Yesterday, I praised an early nature poem by Gerard Manley Hopkins inspired by his youthful sense of wonder.
More than 30 years ago, I woke up to a Minnesota morning that looked like a winter wonderland. It was not snow, but frost that coated everything. The thickest frost I’d ever seen.
It was Saturday morning, and in those days, Garrison Keillor was a local radio personality with a Saturday morning show on the local public station. (His “Prairie Home Companion” show was just taking off, and so he still had a day job.)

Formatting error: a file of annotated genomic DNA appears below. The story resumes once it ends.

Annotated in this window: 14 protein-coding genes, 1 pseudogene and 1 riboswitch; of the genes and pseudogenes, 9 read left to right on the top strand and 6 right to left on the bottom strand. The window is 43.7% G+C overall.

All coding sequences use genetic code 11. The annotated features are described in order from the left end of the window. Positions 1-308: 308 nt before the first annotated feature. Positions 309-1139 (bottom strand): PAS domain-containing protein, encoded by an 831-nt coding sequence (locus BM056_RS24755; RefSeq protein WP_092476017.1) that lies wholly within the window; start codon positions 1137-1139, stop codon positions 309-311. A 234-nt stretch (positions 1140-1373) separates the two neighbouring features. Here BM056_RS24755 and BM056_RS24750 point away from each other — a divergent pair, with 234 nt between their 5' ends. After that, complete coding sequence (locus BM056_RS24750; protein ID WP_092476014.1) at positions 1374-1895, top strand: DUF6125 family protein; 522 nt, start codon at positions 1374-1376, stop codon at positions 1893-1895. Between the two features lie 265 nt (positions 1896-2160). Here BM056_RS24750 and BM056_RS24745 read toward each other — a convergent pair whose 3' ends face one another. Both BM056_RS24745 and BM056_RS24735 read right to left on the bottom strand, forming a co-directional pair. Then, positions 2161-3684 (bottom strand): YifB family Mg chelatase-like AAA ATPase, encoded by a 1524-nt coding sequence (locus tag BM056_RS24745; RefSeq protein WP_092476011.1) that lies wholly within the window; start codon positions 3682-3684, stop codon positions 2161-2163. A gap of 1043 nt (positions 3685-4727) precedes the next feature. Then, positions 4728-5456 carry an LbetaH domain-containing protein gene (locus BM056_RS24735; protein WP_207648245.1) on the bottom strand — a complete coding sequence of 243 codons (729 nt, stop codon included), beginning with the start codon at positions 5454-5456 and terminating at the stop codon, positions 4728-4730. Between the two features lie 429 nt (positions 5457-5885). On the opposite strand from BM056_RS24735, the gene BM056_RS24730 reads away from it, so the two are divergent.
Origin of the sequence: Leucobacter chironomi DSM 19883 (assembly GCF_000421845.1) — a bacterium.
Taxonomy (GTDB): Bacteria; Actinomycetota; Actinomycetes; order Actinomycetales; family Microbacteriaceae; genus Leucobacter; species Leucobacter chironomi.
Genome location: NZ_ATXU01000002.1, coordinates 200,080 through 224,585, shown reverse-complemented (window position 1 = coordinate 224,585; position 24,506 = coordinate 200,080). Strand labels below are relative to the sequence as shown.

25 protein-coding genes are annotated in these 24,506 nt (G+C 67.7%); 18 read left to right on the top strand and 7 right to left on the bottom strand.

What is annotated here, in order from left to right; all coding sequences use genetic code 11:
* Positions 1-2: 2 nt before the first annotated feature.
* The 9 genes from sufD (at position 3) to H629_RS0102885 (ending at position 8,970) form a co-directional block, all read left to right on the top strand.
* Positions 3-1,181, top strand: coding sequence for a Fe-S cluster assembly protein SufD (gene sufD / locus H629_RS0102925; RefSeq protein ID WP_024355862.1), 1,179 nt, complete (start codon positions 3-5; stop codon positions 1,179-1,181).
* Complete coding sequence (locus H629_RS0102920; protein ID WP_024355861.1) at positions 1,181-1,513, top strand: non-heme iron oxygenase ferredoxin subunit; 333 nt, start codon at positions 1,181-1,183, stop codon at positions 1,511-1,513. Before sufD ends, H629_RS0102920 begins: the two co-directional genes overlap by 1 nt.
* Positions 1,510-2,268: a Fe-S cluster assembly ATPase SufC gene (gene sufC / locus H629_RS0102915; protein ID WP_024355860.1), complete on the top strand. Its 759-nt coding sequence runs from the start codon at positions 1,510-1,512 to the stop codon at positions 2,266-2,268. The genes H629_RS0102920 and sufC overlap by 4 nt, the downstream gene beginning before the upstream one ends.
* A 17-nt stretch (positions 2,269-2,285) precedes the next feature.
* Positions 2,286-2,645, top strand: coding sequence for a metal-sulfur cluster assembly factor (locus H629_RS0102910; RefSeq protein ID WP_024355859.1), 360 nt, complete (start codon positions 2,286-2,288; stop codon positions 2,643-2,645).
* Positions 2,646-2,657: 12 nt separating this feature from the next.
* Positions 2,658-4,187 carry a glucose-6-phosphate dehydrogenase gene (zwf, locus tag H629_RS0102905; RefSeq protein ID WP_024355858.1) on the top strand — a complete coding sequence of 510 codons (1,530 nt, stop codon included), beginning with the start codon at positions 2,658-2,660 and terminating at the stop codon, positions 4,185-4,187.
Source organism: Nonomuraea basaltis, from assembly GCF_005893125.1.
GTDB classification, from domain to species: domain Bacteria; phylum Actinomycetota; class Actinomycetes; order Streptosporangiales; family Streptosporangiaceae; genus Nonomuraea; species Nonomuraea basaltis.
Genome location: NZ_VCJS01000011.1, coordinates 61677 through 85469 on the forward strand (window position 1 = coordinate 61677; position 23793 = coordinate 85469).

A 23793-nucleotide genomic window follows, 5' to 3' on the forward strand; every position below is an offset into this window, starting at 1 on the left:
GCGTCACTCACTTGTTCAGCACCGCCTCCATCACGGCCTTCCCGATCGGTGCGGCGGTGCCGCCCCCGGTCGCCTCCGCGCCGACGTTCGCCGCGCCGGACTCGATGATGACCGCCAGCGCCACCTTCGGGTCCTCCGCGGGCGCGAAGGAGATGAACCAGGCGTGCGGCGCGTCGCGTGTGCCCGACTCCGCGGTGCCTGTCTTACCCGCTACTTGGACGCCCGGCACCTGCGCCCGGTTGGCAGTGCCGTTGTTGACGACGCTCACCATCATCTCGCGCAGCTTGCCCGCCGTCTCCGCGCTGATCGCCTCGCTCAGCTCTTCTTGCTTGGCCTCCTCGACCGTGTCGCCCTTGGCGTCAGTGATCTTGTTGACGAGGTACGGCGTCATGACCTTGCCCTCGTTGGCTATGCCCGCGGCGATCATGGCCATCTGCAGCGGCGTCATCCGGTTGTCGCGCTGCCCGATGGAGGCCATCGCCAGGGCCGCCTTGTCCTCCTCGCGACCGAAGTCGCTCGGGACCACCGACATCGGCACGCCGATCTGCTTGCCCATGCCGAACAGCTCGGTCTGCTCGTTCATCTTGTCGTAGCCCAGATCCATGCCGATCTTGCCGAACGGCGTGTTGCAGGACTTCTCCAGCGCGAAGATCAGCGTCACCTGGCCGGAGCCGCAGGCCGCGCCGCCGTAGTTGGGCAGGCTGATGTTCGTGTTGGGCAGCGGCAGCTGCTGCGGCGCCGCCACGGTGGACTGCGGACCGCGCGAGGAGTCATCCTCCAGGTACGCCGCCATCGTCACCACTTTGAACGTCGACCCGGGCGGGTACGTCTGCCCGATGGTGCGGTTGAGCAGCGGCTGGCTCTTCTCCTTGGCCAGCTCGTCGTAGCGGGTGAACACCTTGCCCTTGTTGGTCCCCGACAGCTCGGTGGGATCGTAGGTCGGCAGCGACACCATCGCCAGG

He memorialized the remarkable morning by reading poetry celebrating frost and winter. I was so inspired I wrote one of my own.
FROST IN MORNING
When the willow world is with hoarfrost hung,
And the white fog lifts leaving trees bright new,
The foliage flashes with a crystal clue
Of how the world looked when light first leaped young.
Before man’s weight and weakness had begun
To break the branch or bruise the sodden slough,
The garden grew unburdened, bathed in dew,
Grew like a canticle, perfectly sung.